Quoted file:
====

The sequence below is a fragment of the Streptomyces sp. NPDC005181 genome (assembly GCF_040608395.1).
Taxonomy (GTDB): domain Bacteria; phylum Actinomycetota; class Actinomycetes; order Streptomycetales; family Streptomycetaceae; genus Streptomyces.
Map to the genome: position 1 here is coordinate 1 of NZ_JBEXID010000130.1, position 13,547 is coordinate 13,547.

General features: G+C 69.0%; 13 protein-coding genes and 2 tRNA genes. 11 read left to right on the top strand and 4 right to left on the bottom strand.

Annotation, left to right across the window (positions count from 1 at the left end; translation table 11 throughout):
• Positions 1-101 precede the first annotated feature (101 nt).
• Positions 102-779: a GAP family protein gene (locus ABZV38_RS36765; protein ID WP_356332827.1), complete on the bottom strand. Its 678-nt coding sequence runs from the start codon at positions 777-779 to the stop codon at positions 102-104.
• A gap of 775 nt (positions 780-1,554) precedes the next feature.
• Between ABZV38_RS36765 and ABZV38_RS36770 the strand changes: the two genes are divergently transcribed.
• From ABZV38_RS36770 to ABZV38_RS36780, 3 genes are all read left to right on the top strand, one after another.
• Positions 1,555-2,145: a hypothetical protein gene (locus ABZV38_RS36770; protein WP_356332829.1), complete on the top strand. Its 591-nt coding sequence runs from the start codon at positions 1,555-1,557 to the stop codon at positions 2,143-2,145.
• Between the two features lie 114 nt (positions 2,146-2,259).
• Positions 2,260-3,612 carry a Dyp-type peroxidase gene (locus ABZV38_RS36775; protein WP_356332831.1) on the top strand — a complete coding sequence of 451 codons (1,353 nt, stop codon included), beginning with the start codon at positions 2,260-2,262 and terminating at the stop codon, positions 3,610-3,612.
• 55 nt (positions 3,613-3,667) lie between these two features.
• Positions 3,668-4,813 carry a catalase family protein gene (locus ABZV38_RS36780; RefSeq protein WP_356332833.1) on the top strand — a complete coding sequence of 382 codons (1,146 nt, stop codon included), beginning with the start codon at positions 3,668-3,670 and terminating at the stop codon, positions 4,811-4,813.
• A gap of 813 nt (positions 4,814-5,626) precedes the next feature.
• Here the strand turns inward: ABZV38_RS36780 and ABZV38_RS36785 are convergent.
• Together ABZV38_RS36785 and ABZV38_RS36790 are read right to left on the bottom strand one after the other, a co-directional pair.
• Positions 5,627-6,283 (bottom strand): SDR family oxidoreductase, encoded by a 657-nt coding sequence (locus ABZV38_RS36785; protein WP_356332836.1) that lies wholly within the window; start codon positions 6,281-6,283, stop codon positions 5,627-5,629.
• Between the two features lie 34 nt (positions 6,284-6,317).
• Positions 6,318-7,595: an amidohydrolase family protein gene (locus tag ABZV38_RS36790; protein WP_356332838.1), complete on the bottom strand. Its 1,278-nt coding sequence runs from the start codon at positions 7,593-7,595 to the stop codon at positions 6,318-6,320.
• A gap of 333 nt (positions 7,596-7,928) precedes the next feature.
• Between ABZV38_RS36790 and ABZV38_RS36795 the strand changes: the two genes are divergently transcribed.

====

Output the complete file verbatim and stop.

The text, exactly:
The sequence below is a fragment of the Streptomyces sp. NPDC005181 genome (assembly GCF_040608395.1).
Taxonomy (GTDB): domain Bacteria; phylum Actinomycetota; class Actinomycetes; order Streptomycetales; family Streptomycetaceae; genus Streptomyces.
Map to the genome: position 1 here is coordinate 1 of NZ_JBEXID010000130.1, position 13,547 is coordinate 13,547.

General features: G+C 69.0%; 13 protein-coding genes and 2 tRNA genes. 11 read left to right on the top strand and 4 right to left on the bottom strand.

Annotation, left to right across the window (positions count from 1 at the left end; translation table 11 throughout):
• Positions 1-101 precede the first annotated feature (101 nt).
• Positions 102-779: a GAP family protein gene (locus ABZV38_RS36765; protein ID WP_356332827.1), complete on the bottom strand. Its 678-nt coding sequence runs from the start codon at positions 777-779 to the stop codon at positions 102-104.
• A gap of 775 nt (positions 780-1,554) precedes the next feature.
• Between ABZV38_RS36765 and ABZV38_RS36770 the strand changes: the two genes are divergently transcribed.
• From ABZV38_RS36770 to ABZV38_RS36780, 3 genes are all read left to right on the top strand, one after another.
• Positions 1,555-2,145: a hypothetical protein gene (locus ABZV38_RS36770; protein WP_356332829.1), complete on the top strand. Its 591-nt coding sequence runs from the start codon at positions 1,555-1,557 to the stop codon at positions 2,143-2,145.
• Between the two features lie 114 nt (positions 2,146-2,259).
• Positions 2,260-3,612 carry a Dyp-type peroxidase gene (locus ABZV38_RS36775; protein WP_356332831.1) on the top strand — a complete coding sequence of 451 codons (1,353 nt, stop codon included), beginning with the start codon at positions 2,260-2,262 and terminating at the stop codon, positions 3,610-3,612.
• 55 nt (positions 3,613-3,667) lie between these two features.
• Positions 3,668-4,813 carry a catalase family protein gene (locus ABZV38_RS36780; RefSeq protein WP_356332833.1) on the top strand — a complete coding sequence of 382 codons (1,146 nt, stop codon included), beginning with the start codon at positions 3,668-3,670 and terminating at the stop codon, positions 4,811-4,813.
• A gap of 813 nt (positions 4,814-5,626) precedes the next feature.
• Here the strand turns inward: ABZV38_RS36780 and ABZV38_RS36785 are convergent.
• Together ABZV38_RS36785 and ABZV38_RS36790 are read right to left on the bottom strand one after the other, a co-directional pair.
• Positions 5,627-6,283 (bottom strand): SDR family oxidoreductase, encoded by a 657-nt coding sequence (locus ABZV38_RS36785; protein WP_356332836.1) that lies wholly within the window; start codon positions 6,281-6,283, stop codon positions 5,627-5,629.
• Between the two features lie 34 nt (positions 6,284-6,317).
• Positions 6,318-7,595: an amidohydrolase family protein gene (locus tag ABZV38_RS36790; protein WP_356332838.1), complete on the bottom strand. Its 1,278-nt coding sequence runs from the start codon at positions 7,593-7,595 to the stop codon at positions 6,318-6,320.
• A gap of 333 nt (positions 7,596-7,928) precedes the next feature.
• Between ABZV38_RS36790 and ABZV38_RS36795 the strand changes: the two genes are divergently transcribed.